Together we made it through another year of San Diego politics and public affairs. We hope our investigative reporting, explanations and civic engagement events helped make sense of the issues impacting your quality of life. From the Chargers stadium drama to police and public safety, we are here to provide you strong, independent news coverage about the issues that matter most. We need your support to provide this service. If you can afford to make a donation today, it would mean a lot. Please give now and have a happy New Year.


In what our Liam Dillon calls a “doozy of a decision,” the state Public Employee Relations Board has set the city of San Diego on a path to more pension pandemonium. In 2012, voters passed Proposition B, which eliminated pensions for new city employees. The new ruling, however, concludes the mayor should have negotiated with employees before putting his name on the initiative. The unforced error could have dramatic consequences if the ruling is upheld.

“The result could cost the city a ton of money, restart the pension system that had been closed for new employees and generally cause pandemonium — and all because Sanders wanted his name on the pension initiative,” Dillon writes.

An Urbanist Guide to 2016

The people in charge — and not to mention plenty of the people — want San Diego to become more of an urbanist wonderland. That means more growth clustered around public transit options, and cutting way down on the amount of driving residents must do.

To be successful, this rethink will require San Diegans to be flexible about their commutes, their neighborhoods and more.

How’s it going? Well, “city officials have been here before, and failed to keep their word,” reports VOSD’s Andrew Keatts. “In 2016, a handful of transportation and planning projects and development trends will serve as an early test of their resolve.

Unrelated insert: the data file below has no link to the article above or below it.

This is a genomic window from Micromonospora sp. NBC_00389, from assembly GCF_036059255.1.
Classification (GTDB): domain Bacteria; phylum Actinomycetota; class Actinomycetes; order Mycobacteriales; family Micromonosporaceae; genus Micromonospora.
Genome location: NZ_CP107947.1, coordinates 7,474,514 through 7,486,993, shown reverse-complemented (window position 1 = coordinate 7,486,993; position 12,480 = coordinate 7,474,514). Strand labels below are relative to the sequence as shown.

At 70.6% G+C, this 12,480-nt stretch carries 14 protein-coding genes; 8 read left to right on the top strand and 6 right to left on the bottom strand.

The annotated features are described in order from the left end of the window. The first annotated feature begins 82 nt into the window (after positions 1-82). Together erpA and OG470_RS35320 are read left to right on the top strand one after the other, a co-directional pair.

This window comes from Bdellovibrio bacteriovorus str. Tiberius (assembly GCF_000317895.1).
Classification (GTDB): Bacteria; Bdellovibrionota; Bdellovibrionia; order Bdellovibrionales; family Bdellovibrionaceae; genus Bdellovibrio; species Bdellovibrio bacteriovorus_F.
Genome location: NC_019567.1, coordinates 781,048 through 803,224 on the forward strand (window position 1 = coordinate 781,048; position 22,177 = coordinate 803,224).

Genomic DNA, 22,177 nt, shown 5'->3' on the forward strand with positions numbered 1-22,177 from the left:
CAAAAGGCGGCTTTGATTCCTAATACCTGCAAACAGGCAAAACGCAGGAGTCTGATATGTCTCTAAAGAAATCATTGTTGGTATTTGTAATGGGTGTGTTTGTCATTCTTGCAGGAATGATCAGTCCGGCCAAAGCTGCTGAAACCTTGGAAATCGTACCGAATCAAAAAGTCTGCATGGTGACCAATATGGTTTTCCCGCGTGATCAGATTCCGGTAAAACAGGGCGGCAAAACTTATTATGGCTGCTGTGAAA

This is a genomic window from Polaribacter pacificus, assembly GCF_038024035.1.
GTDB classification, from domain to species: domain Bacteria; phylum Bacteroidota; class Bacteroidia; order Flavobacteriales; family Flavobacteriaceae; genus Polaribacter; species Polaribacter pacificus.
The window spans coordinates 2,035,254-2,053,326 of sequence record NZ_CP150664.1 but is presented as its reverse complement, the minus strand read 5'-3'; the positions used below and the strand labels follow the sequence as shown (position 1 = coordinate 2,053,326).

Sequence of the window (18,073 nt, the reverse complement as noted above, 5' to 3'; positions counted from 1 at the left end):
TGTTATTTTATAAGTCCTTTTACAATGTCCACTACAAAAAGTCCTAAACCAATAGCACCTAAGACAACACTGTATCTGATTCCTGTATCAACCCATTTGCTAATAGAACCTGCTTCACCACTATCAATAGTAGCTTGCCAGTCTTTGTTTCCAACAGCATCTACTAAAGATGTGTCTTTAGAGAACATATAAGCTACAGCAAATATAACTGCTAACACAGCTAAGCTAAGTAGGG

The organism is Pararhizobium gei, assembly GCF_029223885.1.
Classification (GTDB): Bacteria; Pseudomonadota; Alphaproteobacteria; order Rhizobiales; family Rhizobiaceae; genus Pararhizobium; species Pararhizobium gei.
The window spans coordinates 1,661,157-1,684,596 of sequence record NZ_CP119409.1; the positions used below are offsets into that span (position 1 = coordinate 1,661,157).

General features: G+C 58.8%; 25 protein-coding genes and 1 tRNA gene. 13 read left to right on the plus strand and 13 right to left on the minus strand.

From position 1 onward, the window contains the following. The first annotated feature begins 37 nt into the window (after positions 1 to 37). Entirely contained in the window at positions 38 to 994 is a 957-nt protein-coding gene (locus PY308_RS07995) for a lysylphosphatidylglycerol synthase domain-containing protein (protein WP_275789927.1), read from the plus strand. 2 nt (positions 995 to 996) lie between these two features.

Keatts runs down a variety of projects that will be major landmarks toward progress in the year ahead, including new growth blueprints for the city’s North Park, Golden Hill and Uptown neighborhoods and several projects downtown.

Top Local Photographer Looks Back

In a Q-and-A, we check in with North County native Don Bartletti, a Pulitzer Prize-winning photojournalist who’s retiring after an extraordinary 31 years working for the L.A. Times and, before that, for local papers.

Bartletti talks about covering Vietnam, reuniting with the subject of a famous photo and his work to reveal the stories of refugees and immigrants. “On this side of the border, when I see immigrants succeeding and bringing their joyful culture, language, food and art, I think: My God, this is wonderful. I feel so uncomfortable when I go to Seattle or Portland because it’s quiet in a restaurant, and they’re all white people. I come back to L.A. and — yahoo! Look at these different people.”

VOSD Podcast: Our Staffer’s Surprising Story

To end the year, the VOSD Podcast this week focuses on one of our own: reporter Mario Koran. Scott Lewis interviewed Koran about his gritty past, including alcohol and drug addiction and a stint in a Wisconsin jail, and his continuing transformation.

City’s NFL Bid: Too Little, Too Late?

The city is out with a 56-page promotional packet touting its bona fides as a city worthy of an NFL team, the U-T reports, just in time for the January meetings about which team(s) get to move.

As for the other two teams in the hunt for a new home in L.A., the Raiders say they don’t have a stadium bid and the Rams say they have a fresh financial proposal.